April 2011
Volume 52, Issue 14
Free
ARVO Annual Meeting Abstract  |   April 2011
Evolution of Fluorangiographic Findings in ROP
Author Affiliations & Notes
  • Antonio Baldascino
    Ophthalmology,
    Catholic University, Rome, Italy
  • Velia Purcaro
    Pediatrics,
    Catholic University, Rome, Italy
  • Domenico Lepore
    Ophthalmology,
    Catholic University, Rome, Italy
  • Fernando Molle
    Ophthalmology,
    Catholic University, Rome, Italy
  • Patrizia Papacci
    Pediatrics,
    Catholic University, Rome, Italy
  • Carmen Giannantonio
    Pediatrics,
    Catholic University, Rome, Italy
  • Lorenzo Orazi
    Ophthalmology,
    Catholic University, Rome, Italy
  • Carmine Angora
    Ophthalmology,
    Catholic University, Rome, Italy
  • Mikael Ghennet Tesfagabir
    Pediatrics,
    Catholic University, Rome, Italy
  • Costantino Romagnoli
    Pediatrics,
    Catholic University, Rome, Italy
  • Footnotes
    Commercial Relationships  Antonio Baldascino, None; Velia Purcaro, None; Domenico Lepore, None; Fernando Molle, None; Patrizia Papacci, None; Carmen Giannantonio, None; Lorenzo Orazi, None; Carmine Angora, None; Mikael Ghennet Tesfagabir, None; Costantino Romagnoli, None
  • Footnotes
    Support  None
Investigative Ophthalmology & Visual Science April 2011, Vol.52, 3151. doi:
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      Antonio Baldascino, Velia Purcaro, Domenico Lepore, Fernando Molle, Patrizia Papacci, Carmen Giannantonio, Lorenzo Orazi, Carmine Angora, Mikael Ghennet Tesfagabir, Costantino Romagnoli; Evolution of Fluorangiographic Findings in ROP. Invest. Ophthalmol. Vis. Sci. 2011;52(14):3151.

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      © ARVO (1962-2015); The Authors (2016-present)

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Abstract

Purpose: : to define progression of fluorescein angiographic findings in preterms with ROP in order to optimize timing of treatment.

Methods: : from August ‘09 20 inborn preterm with gestational age (GA) <29 wks and/or birth weight (BW) <1000gr were screened for ROP with RETCAM digital fluorescein angiography (Massie Lab., Pleasanton, CA) every two weeks from 31 wks of GA until the discharge from the neonatal intensive care unit at the Catholic University Hospital in Rome. The mean BW was 685gr (range 440-1050gr) and the mean GA was 26,7wks (range 24,3-29,3wks). ROP was diagnosed in all babies; 12 eyes (6 babies) type1 ROP were treated at pre-threshold level; 8 eyes (4 babies) progressing from type 2 to type 1 were also treated; 4 eyes (2 babies) classified as type 2 and 16 eyes ( 8 babies ) with ROP stage 2 zone II without plus were observed until the regression.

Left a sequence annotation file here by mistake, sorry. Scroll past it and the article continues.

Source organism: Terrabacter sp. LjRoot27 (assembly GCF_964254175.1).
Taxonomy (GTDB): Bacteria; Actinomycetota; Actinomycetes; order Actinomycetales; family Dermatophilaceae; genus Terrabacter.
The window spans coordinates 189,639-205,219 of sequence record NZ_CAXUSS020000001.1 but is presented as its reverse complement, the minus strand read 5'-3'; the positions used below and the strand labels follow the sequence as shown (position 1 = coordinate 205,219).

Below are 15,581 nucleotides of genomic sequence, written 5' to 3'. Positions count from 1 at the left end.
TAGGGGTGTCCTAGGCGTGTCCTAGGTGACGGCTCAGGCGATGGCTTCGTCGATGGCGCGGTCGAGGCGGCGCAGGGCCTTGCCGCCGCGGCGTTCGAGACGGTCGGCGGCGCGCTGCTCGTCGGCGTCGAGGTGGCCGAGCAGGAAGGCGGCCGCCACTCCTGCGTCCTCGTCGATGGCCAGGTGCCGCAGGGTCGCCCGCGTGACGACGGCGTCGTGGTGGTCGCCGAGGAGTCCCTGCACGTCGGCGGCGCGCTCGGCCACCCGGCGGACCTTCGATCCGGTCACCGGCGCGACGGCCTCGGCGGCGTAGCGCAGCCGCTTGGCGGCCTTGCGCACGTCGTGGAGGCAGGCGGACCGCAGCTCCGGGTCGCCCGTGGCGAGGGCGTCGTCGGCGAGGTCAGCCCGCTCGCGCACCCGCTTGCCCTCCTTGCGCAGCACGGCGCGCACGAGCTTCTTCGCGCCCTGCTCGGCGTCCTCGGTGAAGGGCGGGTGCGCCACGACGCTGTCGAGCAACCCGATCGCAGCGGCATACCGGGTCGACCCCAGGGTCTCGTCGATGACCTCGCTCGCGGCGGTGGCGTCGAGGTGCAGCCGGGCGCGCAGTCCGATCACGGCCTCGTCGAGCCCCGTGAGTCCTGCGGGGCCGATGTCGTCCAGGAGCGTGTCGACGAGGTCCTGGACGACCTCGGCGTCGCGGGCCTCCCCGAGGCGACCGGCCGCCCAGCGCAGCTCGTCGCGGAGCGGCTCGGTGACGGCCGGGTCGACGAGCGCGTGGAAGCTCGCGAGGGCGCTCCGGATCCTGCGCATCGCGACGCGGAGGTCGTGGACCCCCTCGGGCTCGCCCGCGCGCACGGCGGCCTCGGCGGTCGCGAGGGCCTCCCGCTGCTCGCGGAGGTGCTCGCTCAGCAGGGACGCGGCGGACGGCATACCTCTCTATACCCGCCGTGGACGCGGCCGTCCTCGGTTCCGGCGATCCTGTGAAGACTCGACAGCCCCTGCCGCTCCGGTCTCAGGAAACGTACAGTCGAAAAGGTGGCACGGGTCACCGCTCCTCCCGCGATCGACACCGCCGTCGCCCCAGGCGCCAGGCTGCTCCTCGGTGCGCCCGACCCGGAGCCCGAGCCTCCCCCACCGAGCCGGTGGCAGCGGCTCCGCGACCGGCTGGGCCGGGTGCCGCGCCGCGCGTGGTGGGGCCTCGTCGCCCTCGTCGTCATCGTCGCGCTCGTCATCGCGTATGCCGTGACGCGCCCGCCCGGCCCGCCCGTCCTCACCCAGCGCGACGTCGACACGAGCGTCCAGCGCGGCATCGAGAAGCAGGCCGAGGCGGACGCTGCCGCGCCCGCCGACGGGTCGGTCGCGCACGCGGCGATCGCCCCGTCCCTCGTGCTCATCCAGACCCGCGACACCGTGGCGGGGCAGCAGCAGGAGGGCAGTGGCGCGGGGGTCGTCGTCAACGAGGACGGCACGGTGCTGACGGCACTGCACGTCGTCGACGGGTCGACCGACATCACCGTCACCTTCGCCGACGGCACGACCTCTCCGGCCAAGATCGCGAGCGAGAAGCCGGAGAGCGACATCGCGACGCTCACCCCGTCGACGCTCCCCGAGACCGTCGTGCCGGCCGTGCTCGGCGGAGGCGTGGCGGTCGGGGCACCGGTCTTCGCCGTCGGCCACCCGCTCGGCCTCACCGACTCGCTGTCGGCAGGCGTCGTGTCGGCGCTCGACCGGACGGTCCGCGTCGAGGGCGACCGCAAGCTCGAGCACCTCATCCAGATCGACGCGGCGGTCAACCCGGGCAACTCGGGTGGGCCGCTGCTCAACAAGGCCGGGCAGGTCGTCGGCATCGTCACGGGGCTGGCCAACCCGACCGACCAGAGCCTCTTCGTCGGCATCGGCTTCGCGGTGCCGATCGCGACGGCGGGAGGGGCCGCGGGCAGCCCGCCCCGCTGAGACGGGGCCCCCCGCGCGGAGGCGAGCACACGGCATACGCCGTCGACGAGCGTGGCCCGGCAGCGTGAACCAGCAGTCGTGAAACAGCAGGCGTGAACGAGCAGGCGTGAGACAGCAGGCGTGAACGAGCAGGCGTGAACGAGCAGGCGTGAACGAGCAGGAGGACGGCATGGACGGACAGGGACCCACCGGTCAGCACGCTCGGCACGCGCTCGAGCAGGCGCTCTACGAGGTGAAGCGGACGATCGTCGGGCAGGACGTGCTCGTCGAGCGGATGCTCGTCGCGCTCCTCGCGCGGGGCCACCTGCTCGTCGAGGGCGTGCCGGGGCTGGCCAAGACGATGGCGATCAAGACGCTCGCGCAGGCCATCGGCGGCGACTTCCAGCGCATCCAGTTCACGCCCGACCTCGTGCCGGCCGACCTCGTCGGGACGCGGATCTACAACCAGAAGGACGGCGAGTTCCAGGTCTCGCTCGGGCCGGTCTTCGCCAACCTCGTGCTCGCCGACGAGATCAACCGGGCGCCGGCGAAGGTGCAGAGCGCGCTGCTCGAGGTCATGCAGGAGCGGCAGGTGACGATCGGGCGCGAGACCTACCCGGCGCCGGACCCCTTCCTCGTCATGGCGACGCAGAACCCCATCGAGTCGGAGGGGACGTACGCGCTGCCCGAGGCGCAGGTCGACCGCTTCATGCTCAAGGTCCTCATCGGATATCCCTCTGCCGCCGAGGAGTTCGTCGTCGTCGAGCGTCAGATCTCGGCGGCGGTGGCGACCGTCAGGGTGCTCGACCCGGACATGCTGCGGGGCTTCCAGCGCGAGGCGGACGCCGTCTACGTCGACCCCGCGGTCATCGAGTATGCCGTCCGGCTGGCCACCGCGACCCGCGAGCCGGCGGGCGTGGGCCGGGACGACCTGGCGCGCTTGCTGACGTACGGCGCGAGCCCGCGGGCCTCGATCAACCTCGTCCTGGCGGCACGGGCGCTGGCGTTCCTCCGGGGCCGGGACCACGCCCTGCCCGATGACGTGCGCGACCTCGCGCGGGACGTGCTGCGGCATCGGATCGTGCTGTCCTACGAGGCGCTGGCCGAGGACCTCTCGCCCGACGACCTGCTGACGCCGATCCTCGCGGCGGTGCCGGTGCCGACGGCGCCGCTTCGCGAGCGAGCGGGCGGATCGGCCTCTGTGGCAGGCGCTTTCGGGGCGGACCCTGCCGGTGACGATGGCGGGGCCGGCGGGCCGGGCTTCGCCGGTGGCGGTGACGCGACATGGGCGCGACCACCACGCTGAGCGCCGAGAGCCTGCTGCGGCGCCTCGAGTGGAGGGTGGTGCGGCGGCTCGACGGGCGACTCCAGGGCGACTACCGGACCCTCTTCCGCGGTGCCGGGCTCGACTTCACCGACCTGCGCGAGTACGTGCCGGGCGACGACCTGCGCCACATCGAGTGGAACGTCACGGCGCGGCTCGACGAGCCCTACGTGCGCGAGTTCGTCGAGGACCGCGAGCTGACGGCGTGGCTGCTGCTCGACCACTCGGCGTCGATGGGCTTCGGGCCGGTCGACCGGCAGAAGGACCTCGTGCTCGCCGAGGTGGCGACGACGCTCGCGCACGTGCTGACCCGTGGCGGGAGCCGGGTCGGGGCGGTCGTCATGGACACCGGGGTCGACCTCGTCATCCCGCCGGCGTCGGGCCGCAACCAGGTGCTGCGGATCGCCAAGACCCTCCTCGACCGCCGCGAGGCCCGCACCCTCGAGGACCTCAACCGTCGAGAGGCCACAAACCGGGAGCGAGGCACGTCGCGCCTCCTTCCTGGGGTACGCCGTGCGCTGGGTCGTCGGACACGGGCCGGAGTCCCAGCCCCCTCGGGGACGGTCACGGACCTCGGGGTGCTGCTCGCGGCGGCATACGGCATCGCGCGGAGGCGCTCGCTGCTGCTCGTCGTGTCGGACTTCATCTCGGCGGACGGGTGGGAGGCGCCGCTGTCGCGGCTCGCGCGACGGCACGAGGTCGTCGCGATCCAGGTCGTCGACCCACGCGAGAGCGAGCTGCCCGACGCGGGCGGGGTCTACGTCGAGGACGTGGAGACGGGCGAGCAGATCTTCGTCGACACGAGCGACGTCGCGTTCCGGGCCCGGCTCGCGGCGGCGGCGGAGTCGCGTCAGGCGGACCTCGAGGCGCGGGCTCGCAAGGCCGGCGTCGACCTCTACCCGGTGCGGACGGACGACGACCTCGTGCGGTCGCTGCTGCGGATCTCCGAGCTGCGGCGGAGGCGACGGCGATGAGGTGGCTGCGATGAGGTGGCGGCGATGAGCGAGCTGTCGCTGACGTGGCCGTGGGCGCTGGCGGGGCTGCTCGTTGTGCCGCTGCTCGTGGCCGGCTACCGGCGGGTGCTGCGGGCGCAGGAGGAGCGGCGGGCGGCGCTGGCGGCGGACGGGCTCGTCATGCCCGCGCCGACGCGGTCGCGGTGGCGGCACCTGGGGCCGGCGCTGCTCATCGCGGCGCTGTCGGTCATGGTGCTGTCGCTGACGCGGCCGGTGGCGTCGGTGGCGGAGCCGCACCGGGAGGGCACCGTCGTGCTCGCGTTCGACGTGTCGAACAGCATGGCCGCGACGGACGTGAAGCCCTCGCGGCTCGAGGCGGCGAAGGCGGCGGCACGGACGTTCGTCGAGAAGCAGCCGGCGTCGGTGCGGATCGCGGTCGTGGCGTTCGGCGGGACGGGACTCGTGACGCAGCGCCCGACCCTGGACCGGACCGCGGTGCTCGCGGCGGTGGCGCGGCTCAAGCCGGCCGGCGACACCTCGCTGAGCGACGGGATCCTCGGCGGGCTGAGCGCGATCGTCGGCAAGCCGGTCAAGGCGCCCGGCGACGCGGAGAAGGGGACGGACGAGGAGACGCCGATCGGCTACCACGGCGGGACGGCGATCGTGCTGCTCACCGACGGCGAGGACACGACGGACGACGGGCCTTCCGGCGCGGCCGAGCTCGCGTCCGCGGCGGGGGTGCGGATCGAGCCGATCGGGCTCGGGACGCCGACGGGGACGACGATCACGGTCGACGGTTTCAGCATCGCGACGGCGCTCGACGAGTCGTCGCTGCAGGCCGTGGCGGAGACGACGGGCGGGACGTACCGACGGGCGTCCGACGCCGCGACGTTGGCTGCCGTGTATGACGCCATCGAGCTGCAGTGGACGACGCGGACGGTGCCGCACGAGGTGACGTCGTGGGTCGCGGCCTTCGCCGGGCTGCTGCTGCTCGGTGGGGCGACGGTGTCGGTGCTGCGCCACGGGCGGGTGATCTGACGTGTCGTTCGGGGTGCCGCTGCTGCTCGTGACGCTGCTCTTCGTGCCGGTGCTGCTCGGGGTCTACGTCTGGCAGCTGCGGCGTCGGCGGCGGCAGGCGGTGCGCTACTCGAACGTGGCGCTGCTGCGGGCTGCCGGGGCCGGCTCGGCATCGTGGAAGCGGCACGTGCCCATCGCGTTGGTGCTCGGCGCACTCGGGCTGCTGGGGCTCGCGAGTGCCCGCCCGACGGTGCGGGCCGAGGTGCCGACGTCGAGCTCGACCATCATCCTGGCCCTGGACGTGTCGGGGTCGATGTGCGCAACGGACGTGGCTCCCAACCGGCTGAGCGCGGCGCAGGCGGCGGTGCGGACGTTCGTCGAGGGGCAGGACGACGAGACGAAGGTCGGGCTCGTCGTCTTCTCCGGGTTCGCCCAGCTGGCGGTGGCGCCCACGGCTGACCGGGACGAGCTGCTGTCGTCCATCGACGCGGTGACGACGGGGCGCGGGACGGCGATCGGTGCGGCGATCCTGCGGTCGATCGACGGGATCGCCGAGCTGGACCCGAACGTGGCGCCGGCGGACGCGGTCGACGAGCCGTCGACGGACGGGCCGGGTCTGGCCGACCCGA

Results: : FA showed a variable timing of arterious, venous and choroidal phases. All cases showed a certain degree of fluorangiographic abnormalities, some concordant with ophthalmoscopic aspect of ROP some not. Most common feature, according to our previous studies, were the findings at the junction between vascular and avascular retina: abnormal vessels branching, naked shunts, capillary free areas of hypoperfusion and teleangectasia. Cotton wools like and pop corn were found only in severe cases, macular abnormalities in all ROP in zone I. Dye leakage is the most significant sign of progression to type 1 ROP.

Conclusions: : FA is an important tool in the comprehension of the ROP evolution toward regression or progression to type 1.

Keywords: retinopathy of prematurity 
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